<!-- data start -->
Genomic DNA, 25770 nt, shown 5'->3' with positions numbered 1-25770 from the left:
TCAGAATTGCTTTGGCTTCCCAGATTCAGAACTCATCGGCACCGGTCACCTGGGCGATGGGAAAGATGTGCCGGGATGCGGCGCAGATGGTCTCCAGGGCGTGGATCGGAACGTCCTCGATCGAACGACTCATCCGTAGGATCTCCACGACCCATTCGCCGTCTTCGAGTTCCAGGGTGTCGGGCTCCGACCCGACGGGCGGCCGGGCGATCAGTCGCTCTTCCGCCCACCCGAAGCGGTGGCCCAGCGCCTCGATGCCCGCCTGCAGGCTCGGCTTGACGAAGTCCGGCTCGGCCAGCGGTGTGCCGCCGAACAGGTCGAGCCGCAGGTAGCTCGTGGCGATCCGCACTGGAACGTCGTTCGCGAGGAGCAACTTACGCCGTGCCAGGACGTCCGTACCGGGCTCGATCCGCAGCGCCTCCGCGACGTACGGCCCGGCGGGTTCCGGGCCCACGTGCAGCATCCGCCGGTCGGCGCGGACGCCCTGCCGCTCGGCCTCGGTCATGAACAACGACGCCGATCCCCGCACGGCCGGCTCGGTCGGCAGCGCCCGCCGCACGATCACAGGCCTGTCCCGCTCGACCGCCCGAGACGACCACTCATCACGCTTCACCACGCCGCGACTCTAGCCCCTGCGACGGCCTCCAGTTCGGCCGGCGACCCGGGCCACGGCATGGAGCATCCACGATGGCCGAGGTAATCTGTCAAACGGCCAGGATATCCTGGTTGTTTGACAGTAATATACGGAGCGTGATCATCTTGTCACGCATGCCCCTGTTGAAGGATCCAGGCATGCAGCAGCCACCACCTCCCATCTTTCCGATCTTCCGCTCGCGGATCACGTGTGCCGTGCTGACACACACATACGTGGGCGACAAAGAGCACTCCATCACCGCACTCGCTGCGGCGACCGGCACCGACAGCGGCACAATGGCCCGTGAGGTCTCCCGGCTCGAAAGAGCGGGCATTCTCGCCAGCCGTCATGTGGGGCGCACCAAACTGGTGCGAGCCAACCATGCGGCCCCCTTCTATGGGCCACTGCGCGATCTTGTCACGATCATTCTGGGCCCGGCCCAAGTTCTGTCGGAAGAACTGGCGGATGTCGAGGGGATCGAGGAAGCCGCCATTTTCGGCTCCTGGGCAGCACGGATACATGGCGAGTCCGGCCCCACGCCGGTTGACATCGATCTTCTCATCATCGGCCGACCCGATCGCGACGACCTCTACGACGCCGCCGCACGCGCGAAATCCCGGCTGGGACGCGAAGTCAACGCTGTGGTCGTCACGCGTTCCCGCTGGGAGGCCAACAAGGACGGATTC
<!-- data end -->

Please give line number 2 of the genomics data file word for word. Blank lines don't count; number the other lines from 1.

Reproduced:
TCAGAATTGCTTTGGCTTCCCAGATTCAGAACTCATCGGCACCGGTCACCTGGGCGATGGGAAAGATGTGCCGGGATGCGGCGCAGATGGTCTCCAGGGCGTGGATCGGAACGTCCTCGATCGAACGACTCATCCGTAGGATCTCCACGACCCATTCGCCGTCTTCGAGTTCCAGGGTGTCGGGCTCCGACCCGACGGGCGGCCGGGCGATCAGTCGCTCTTCCGCCCACCCGAAGCGGTGGCCCAGCGCCTCGATGCCCGCCTGCAGGCTCGGCTTGACGAAGTCCGGCTCGGCCAGCGGTGTGCCGCCGAACAGGTCGAGCCGCAGGTAGCTCGTGGCGATCCGCACTGGAACGTCGTTCGCGAGGAGCAACTTACGCCGTGCCAGGACGTCCGTACCGGGCTCGATCCGCAGCGCCTCCGCGACGTACGGCCCGGCGGGTTCCGGGCCCACGTGCAGCATCCGCCGGTCGGCGCGGACGCCCTGCCGCTCGGCCTCGGTCATGAACAACGACGCCGATCCCCGCACGGCCGGCTCGGTCGGCAGCGCCCGCCGCACGATCACAGGCCTGTCCCGCTCGACCGCCCGAGACGACCACTCATCACGCTTCACCACGCCGCGACTCTAGCCCCTGCGACGGCCTCCAGTTCGGCCGGCGACCCGGGCCACGGCATGGAGCATCCACGATGGCCGAGGTAATCTGTCAAACGGCCAGGATATCCTGGTTGTTTGACAGTAATATACGGAGCGTGATCATCTTGTCACGCATGCCCCTGTTGAAGGATCCAGGCATGCAGCAGCCACCACCTCCCATCTTTCCGATCTTCCGCTCGCGGATCACGTGTGCCGTGCTGACACACACATACGTGGGCGACAAAGAGCACTCCATCACCGCACTCGCTGCGGCGACCGGCACCGACAGCGGCACAATGGCCCGTGAGGTCTCCCGGCTCGAAAGAGCGGGCATTCTCGCCAGCCGTCATGTGGGGCGCACCAAACTGGTGCGAGCCAACCATGCGGCCCCCTTCTATGGGCCACTGCGCGATCTTGTCACGATCATTCTGGGCCCGGCCCAAGTTCTGTCGGAAGAACTGGCGGATGTCGAGGGGATCGAGGAAGCCGCCATTTTCGGCTCCTGGGCAGCACGGATACATGGCGAGTCCGGCCCCACGCCGGTTGACATCGATCTTCTCATCATCGGCCGACCCGATCGCGACGACCTCTACGACGCCGCCGCACGCGCGAAATCCCGGCTGGGACGCGAAGTCAACGCTGTGGTCGTCACGCGTTCCCGCTGGGAGGCCAACAAGGACGGATTC